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Open Access Highly Accessed Research article

Identification of potential target genes for the tomato fruit-ripening regulator RIN by chromatin immunoprecipitation

Masaki Fujisawa, Toshitsugu Nakano and Yasuhiro Ito*

Author Affiliations

National Food Research Institute, 2-1-12 Kannondai, Tsukuba, Ibaraki 305-8642, Japan

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BMC Plant Biology 2011, 11:26  doi:10.1186/1471-2229-11-26

The electronic version of this article is the complete one and can be found online at: http://www.biomedcentral.com/1471-2229/11/26


Received:12 November 2010
Accepted:30 January 2011
Published:30 January 2011

© 2011 Fujisawa et al; licensee BioMed Central Ltd.

This is an Open Access article distributed under the terms of the Creative Commons Attribution License (http://creativecommons.org/licenses/by/2.0), which permits unrestricted use, distribution, and reproduction in any medium, provided the original work is properly cited.

Abstract

Background

During ripening, climacteric fruits increase their ethylene level and subsequently undergo various physiological changes, such as softening, pigmentation and development of aroma and flavor. These changes occur simultaneously and are caused by the highly synchronized expression of numerous genes at the onset of ripening. In tomatoes, the MADS-box transcription factor RIN has been regarded as a key regulator responsible for the onset of ripening by acting upstream of both ethylene- and non-ethylene-mediated controls. However, except for LeACS2, direct targets of RIN have not been clarified, and little is known about the transcriptional cascade for ripening.

Results

Using immunoprecipitated (IPed) DNA fragments recovered by chromatin immunoprecipitation (ChIP) with anti-RIN antibody from ripening tomato fruit, we analyzed potential binding sites for RIN (CArG-box sites) in the promoters of representative ripening-induced genes by quantitative PCR. Results revealed nearly a 5- to 20-fold enrichment of CArG boxes in the promoters of LeACS2, LeACS4, PG, TBG4, LeEXP1, and LeMAN4 and of RIN itself, indicating direct interaction of RIN with their promoters in vivo. Moreover, sequence analysis and genome mapping of 51 cloned IPed DNAs revealed potential RIN binding sites. Quantitative PCR revealed that four of the potential binding sites were enriched 4- to 17-fold in the IPed DNA pools compared with the controls, indicating direct interaction of RIN with these sites in vivo. Near one of the four CArG boxes we found a gene encoding a protein similar to thioredoxin y1. An increase in the transcript level of this gene was observed with ripening in normal fruit but not in the rin mutant, suggesting that RIN possibly induces its expression.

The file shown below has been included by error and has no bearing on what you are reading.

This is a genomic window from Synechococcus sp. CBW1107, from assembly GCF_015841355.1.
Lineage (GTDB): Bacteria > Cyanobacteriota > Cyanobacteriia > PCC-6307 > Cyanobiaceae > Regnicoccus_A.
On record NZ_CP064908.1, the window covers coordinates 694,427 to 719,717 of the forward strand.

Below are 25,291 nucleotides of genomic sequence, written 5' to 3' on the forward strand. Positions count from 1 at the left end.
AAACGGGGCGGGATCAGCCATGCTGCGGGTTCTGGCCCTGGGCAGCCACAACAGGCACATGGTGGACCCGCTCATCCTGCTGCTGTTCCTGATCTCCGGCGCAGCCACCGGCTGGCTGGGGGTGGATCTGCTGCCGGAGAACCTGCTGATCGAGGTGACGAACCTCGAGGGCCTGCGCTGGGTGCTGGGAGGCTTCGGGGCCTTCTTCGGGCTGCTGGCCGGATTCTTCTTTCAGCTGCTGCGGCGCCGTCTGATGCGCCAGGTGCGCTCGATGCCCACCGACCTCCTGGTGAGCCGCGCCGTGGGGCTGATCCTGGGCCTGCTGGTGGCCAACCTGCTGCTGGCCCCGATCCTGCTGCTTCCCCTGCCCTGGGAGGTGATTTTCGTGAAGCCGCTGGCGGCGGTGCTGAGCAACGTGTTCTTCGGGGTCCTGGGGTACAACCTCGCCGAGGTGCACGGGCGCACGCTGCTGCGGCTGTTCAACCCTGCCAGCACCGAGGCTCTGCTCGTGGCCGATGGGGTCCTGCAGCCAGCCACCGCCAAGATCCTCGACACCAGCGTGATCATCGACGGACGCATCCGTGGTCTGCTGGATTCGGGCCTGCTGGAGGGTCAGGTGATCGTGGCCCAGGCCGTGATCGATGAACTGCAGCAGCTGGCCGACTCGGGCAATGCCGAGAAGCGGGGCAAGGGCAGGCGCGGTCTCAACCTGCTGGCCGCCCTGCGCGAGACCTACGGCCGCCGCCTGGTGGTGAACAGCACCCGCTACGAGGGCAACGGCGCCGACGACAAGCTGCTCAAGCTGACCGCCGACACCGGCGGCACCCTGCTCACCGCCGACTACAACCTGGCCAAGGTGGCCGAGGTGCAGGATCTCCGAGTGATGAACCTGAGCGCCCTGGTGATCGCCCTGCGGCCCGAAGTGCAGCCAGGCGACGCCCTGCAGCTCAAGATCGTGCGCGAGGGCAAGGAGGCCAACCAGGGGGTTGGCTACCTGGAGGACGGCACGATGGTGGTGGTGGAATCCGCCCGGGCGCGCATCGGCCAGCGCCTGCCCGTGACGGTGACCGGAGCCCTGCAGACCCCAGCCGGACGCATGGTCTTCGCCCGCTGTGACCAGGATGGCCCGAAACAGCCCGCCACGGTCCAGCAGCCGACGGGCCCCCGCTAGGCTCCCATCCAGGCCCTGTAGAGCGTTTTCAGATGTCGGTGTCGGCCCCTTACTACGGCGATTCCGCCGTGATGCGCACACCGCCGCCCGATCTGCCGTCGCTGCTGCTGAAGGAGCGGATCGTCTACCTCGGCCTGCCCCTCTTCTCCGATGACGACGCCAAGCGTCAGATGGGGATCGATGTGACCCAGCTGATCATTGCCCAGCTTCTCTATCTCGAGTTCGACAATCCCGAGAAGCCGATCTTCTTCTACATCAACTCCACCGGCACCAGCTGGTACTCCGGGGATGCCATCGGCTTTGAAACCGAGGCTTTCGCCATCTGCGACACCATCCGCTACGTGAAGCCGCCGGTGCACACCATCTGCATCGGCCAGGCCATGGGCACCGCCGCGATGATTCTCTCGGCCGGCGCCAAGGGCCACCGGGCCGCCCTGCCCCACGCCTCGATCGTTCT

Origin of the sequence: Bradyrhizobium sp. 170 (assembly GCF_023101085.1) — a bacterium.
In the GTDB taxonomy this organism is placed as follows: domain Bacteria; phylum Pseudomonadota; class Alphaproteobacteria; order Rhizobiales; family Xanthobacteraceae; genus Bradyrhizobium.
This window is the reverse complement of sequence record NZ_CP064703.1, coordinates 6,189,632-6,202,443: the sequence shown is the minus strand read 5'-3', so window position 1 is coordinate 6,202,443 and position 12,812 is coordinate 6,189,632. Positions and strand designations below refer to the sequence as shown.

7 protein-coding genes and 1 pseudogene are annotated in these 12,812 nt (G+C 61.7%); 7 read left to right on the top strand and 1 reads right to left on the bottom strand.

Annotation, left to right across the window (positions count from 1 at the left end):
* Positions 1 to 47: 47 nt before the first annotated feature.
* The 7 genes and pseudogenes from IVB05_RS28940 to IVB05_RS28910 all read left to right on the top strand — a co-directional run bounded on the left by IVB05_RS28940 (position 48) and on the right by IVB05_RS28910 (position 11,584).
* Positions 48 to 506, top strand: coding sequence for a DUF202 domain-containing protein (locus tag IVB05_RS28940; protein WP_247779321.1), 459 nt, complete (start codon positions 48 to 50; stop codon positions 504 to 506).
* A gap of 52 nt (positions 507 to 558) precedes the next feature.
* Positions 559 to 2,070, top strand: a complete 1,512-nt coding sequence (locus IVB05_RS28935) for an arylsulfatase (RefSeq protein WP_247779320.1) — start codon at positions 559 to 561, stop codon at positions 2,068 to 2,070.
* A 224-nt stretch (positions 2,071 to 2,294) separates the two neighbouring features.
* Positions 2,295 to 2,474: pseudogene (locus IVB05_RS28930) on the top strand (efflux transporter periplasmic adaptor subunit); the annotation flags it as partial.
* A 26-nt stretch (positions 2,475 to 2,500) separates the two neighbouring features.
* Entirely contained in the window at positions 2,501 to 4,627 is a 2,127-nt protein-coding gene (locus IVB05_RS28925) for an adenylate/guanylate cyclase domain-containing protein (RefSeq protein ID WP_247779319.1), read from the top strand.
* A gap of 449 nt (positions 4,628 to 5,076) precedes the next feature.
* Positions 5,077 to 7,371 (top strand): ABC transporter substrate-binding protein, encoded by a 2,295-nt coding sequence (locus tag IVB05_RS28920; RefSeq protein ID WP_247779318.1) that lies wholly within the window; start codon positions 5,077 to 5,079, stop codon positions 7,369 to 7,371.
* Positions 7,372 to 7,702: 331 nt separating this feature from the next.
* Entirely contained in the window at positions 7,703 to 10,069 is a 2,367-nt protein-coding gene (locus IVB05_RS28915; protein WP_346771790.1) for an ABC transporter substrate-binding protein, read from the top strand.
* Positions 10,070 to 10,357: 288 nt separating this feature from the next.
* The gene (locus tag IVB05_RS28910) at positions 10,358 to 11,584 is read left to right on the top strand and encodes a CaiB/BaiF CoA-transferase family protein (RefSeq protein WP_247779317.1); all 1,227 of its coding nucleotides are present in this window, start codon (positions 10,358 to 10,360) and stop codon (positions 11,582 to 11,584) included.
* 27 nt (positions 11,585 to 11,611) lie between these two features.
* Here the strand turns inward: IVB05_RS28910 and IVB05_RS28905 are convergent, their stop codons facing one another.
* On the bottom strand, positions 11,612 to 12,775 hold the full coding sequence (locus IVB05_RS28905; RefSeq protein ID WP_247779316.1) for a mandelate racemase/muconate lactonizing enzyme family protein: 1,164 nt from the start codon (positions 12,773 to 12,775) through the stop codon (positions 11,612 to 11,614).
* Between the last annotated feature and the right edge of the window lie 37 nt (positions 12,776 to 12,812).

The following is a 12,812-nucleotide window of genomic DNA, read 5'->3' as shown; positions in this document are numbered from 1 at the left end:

Conclusions

The presented results suggest that RIN controls fruit softening and ethylene production by the direct transcriptional regulation of cell-wall-modifying genes and ethylene biosynthesis genes during ripening. Moreover, the binding of RIN to its own promoter suggests the presence of autoregulation for RIN expression. ChIP-based analyses identified a novel RIN-binding CArG-box site that harbors a gene associated with RIN expression in its flanking region. These findings clarify the crucial role of RIN in the transcriptional regulation of ripening initiation and progression.

Background

Ripening processes of many kinds of fruit involve various biochemical and physiological changes, such as softening, enrichment of pigments, organic acids and nutrients (e.g., vitamins and sugars), and development of aroma and flavor. These changes make fruits attractive for the human diet. For climacteric fruits, autocatalytic ethylene production and an increase in respiration occur during ripening, and ethylene has been well characterized as necessary for the coordination and completion of ripening [1]. At the onset of ripening, expression patterns of numerous genes involved in these ripening-associated phenomena are upregulated in a highly synchronized fashion, indicating that ripening is controlled by a highly systematic and sophisticated transcriptional mechanism. Therefore, much attention has been paid to how fruit ripening is regulated because ripening regulation is not only of agricultural importance but also of scientific interest in terms of the regulation of biological developmental processes. However, a substantial portion of the genetic regulatory mechanism controlling the process remains unclear.

The tomato (Solanum lycopersicum) is the most advantageous model plant for the study of fruit ripening due to its climacteric ripening nature, availability of the genome information and many suggestive mutations concerned in ripening [2,3]. Among the ripening mutations, ripening inhibitor (rin) is a well-characterized mutation that inhibits such characteristic phenomena observed during ripening as lycopene accumulation and softening, resulting in non-ripe fruit [4]. The rin mutation also inhibits autocatalytic ethylene production during ripening; thus, the wild-type gene on the rin locus has been regarded as a regulator responsible for the onset of ripening by acting upstream of both ethylene- and non-ethylene-mediated ripening control. The rin locus has been isolated and found to encode two MADS-box transcription factors, RIN and MC (Macrocalyx), and RIN is apparently responsible for the regulation of fruit ripening [5]. Molecular characterizations have revealed that RIN is expressed during ripening specifically, that the gene product exhibits transactivation activity and that RIN has the ability to bind to the specific DNA sequences known as C-(A/T)-rich-G (CArG) box, which is a typical binding sequence for MADS-box proteins [6].